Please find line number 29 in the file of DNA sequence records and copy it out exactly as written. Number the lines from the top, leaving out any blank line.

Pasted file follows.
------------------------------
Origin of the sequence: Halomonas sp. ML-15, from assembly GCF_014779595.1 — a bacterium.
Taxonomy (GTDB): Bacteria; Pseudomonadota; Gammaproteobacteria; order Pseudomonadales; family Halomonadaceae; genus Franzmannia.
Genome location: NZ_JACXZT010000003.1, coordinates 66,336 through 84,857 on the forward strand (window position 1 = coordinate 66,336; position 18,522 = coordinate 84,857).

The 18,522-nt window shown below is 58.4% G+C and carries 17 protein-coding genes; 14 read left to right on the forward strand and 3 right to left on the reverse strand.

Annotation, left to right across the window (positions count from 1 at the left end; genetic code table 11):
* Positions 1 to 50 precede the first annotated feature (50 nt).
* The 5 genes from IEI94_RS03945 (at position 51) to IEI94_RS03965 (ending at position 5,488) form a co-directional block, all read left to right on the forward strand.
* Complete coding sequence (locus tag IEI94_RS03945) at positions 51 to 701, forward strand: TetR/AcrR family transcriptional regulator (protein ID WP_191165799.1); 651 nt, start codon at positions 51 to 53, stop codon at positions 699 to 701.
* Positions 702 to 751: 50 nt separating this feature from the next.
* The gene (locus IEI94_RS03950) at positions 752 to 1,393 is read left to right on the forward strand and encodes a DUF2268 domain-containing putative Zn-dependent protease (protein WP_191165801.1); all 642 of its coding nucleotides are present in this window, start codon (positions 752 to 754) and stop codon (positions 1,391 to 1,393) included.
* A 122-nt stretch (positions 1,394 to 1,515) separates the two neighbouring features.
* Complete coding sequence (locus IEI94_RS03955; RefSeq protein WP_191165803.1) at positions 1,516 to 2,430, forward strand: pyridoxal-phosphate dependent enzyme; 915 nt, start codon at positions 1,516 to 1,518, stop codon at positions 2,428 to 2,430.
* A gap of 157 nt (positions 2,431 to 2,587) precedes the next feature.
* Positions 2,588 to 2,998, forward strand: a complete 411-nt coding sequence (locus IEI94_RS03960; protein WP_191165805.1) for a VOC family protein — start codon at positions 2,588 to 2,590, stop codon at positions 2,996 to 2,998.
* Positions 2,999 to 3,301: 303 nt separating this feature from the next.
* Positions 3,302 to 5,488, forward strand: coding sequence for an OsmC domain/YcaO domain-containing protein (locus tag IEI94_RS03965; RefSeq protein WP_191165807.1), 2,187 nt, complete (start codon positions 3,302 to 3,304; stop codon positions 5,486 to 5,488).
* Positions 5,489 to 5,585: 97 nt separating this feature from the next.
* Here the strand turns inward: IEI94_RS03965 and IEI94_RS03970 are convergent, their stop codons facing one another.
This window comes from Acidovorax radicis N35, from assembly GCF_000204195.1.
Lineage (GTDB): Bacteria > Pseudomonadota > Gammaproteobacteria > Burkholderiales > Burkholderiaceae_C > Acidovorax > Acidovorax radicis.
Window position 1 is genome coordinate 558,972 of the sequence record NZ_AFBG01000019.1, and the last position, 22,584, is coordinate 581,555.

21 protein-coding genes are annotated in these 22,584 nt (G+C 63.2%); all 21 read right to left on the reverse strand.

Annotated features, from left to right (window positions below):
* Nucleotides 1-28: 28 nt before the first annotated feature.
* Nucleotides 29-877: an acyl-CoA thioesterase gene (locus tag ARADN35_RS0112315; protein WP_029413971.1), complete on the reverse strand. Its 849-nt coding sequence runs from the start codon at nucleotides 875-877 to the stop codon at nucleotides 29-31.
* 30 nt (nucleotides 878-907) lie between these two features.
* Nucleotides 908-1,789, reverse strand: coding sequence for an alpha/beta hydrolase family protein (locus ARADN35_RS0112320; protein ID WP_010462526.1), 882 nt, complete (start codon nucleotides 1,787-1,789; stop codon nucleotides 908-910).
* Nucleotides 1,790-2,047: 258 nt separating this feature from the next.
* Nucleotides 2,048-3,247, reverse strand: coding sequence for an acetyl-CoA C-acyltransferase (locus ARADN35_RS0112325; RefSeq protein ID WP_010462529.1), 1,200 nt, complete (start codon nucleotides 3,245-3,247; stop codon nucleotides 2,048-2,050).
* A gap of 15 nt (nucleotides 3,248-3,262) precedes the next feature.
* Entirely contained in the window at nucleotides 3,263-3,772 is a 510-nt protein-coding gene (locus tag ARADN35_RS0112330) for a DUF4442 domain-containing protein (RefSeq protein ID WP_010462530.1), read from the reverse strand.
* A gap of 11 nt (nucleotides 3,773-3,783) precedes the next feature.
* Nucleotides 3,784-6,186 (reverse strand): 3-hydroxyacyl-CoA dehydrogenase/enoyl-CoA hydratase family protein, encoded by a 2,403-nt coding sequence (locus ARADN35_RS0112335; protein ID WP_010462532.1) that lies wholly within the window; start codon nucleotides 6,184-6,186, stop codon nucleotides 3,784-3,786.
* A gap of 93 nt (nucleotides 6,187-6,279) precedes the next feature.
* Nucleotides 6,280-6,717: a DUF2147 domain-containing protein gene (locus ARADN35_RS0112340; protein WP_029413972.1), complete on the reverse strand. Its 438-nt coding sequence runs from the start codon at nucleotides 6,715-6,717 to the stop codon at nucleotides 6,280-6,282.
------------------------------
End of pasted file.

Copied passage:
* Nucleotides 2,048-3,247, reverse strand: coding sequence for an acetyl-CoA C-acyltransferase (locus ARADN35_RS0112325; RefSeq protein ID WP_010462529.1), 1,200 nt, complete (start codon nucleotides 3,245-3,247; stop codon nucleotides 2,048-2,050).